Metabolic flux analysis of fermentative carbon metabolism in Escherichia coli
Doctor of Philosophy
Recently, the production of various chemicals and fuels via microbial fermentation has gained momentum. Development of efficient bio-processes requires a system-scale understanding of the metabolic network of biocatalysts. In this context, we evaluated the roles of metabolic pathways and enzymes during fermentation of various substrates in E. coli using metabolic flux analysis (MFA), which is a powerful and efficient tool for comprehensive investigation of a biological system. The combination of substrates studied covered the full range of oxidation states of common carbon sources. During fermentation, pyruvate is a key precursor metabolite and a prominent intermediate for the synthesis of most fermentation products in E. coli. Under fermentative conditions, pyruvate is primarily dissimilated via pyruvate formate lyase (PFL), and pyruvate dehydrogenase (PDH) exhibits negligible activity with unknown physiological role. However, we found that the activity of PDH was required for efficient fermentative growth of E. coli. PDH was even able to support fermentative growth on glucuronate in a strain devoid of PFL. MFA indicated that a deletion of PDH leads to more than 10 fold increase in flux through oxidative pentose pathway. These results were supported by the 13C labeling based flux analysis. Subsequently, the hypothesized the role of PDH: to efficiently generate CO 2, assisting cell growth during glucose fermentation and to efficiently generate reducing equivalents aiding cell growth during glucuronate fermentation. In silico flux analysis was used to design further genetic modifications and supplementation experiments, which were instrumental in verifying our hypothesis. On the other hand, the fermentation of glycerol by E. coli, had been unknown until recently. In this study, we identified the factors facilitating this process in E. coli. Nuclear magnetic resonance (NMR) analysis of fermentation samples identified ethanol and 1,2-propanediol (1,2-PDO) as products of glycerol fermentation. Employing 13C tracer experiments, we demonstrated that majority of the fermentation products and about 20% of the biomass building blocks originate from glycerol. In silico flux analysis was instrumental in elucidating the role of active pathways during glycerol fermentation: redox-balanced pathway to ethanol generates energy for cell growth, and the redox consuming pathway synthesizing 1,2-PDO facilitates cell growth by enabling redox balance.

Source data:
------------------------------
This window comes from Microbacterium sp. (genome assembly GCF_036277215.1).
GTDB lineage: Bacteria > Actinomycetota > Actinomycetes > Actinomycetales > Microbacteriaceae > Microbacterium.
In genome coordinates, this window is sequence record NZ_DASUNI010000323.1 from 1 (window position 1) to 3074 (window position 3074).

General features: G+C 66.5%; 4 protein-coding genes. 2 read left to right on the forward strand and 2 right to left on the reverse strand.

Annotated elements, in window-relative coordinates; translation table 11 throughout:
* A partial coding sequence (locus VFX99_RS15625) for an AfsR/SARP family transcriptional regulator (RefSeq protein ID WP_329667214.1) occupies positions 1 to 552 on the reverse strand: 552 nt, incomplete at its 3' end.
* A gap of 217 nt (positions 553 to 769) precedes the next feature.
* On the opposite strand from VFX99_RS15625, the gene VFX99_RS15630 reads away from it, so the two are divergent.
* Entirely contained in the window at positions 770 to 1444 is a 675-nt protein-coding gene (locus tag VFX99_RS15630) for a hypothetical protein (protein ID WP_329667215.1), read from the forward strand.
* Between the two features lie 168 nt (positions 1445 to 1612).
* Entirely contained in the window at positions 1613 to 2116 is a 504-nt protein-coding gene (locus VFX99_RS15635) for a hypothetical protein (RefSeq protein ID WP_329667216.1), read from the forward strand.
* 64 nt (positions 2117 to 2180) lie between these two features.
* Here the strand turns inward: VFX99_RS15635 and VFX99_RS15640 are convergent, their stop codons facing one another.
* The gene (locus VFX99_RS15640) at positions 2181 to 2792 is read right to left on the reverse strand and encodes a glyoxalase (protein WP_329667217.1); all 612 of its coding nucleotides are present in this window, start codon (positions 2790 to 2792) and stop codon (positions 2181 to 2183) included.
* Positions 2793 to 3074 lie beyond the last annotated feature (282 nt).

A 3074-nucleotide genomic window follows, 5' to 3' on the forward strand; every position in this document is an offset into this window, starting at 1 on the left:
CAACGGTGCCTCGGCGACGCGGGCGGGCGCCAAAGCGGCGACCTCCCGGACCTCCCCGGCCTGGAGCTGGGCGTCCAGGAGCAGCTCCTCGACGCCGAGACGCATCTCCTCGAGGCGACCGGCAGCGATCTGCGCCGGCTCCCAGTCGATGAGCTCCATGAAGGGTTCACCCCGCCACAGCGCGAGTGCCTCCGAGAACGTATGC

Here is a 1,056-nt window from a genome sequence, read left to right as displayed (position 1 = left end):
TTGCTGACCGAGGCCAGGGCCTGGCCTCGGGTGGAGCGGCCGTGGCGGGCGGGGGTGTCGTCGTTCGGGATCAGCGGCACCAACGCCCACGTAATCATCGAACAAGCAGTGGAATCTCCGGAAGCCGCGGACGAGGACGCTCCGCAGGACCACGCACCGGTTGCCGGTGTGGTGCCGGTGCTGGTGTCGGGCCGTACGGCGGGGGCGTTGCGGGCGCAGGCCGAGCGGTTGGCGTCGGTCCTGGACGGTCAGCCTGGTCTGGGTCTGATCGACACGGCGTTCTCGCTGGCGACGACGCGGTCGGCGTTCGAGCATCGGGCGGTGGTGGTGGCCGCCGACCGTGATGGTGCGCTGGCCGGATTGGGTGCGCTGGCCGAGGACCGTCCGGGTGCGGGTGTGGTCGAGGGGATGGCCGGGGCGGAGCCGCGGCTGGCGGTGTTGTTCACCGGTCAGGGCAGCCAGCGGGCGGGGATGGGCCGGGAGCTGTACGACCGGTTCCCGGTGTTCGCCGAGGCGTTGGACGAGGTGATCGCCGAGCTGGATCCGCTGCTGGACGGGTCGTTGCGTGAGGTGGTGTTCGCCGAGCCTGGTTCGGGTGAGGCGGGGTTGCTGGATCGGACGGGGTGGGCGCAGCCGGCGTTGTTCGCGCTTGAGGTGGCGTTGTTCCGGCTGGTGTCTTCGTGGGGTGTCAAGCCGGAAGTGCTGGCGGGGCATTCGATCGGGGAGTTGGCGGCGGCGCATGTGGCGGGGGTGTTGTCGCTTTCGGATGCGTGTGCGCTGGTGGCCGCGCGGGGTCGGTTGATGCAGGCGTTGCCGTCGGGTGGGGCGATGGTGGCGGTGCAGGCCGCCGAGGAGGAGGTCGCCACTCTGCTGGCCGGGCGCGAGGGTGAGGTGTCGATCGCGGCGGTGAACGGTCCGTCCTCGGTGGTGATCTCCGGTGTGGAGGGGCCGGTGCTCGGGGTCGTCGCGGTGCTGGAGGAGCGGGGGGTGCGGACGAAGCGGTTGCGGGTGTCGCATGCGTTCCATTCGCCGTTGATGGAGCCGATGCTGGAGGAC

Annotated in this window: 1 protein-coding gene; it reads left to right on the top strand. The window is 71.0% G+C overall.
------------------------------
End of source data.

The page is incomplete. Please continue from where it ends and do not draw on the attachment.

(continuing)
Microbiology; Chemical engineering